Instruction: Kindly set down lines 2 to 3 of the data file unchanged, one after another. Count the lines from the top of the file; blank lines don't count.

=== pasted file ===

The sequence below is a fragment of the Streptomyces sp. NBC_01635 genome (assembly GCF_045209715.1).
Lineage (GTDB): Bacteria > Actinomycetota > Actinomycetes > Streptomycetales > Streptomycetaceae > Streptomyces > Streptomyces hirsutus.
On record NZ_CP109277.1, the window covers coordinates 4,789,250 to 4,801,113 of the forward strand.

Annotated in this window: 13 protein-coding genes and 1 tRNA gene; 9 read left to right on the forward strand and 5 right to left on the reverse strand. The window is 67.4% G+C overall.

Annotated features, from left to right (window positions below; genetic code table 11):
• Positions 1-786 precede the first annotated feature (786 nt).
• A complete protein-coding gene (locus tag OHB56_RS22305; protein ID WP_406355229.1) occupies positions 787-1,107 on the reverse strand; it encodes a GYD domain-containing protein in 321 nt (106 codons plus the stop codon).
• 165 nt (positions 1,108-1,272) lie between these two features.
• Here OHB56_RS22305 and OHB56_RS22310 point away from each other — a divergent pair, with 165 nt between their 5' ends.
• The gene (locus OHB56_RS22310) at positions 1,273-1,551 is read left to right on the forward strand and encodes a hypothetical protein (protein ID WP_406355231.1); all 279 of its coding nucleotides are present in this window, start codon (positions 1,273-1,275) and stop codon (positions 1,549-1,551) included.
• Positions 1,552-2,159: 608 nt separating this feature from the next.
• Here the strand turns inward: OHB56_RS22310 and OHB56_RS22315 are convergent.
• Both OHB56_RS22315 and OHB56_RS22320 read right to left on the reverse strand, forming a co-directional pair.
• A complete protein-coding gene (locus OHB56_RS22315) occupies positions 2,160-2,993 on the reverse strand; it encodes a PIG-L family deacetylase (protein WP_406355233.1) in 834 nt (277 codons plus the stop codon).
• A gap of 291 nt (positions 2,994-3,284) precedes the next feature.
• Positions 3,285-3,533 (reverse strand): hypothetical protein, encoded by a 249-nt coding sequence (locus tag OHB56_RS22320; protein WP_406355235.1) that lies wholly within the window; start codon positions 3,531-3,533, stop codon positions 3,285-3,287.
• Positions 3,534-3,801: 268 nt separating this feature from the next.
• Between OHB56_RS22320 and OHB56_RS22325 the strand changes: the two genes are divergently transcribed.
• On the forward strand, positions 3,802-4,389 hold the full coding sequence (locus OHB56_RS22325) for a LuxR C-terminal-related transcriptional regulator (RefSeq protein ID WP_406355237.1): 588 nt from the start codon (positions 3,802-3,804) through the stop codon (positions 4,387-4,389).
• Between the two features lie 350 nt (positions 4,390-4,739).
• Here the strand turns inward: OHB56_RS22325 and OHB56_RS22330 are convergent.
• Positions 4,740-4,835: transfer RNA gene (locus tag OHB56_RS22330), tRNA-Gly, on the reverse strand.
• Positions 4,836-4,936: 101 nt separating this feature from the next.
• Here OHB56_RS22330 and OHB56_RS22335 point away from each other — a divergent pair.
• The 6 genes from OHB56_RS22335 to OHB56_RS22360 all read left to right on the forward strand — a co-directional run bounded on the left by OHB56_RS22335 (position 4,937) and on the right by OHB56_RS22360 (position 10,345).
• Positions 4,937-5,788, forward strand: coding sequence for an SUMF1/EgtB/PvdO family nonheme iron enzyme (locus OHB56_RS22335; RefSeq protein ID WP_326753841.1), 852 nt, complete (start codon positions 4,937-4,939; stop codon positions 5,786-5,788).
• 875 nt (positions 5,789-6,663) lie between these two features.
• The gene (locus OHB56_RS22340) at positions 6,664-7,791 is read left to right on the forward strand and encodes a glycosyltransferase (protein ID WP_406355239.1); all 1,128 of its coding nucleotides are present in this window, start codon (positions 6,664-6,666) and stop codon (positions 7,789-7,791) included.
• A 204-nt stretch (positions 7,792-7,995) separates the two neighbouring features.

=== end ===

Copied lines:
Lineage (GTDB): Bacteria > Actinomycetota > Actinomycetes > Streptomycetales > Streptomycetaceae > Streptomyces > Streptomyces hirsutus.
On record NZ_CP109277.1, the window covers coordinates 4,789,250 to 4,801,113 of the forward strand.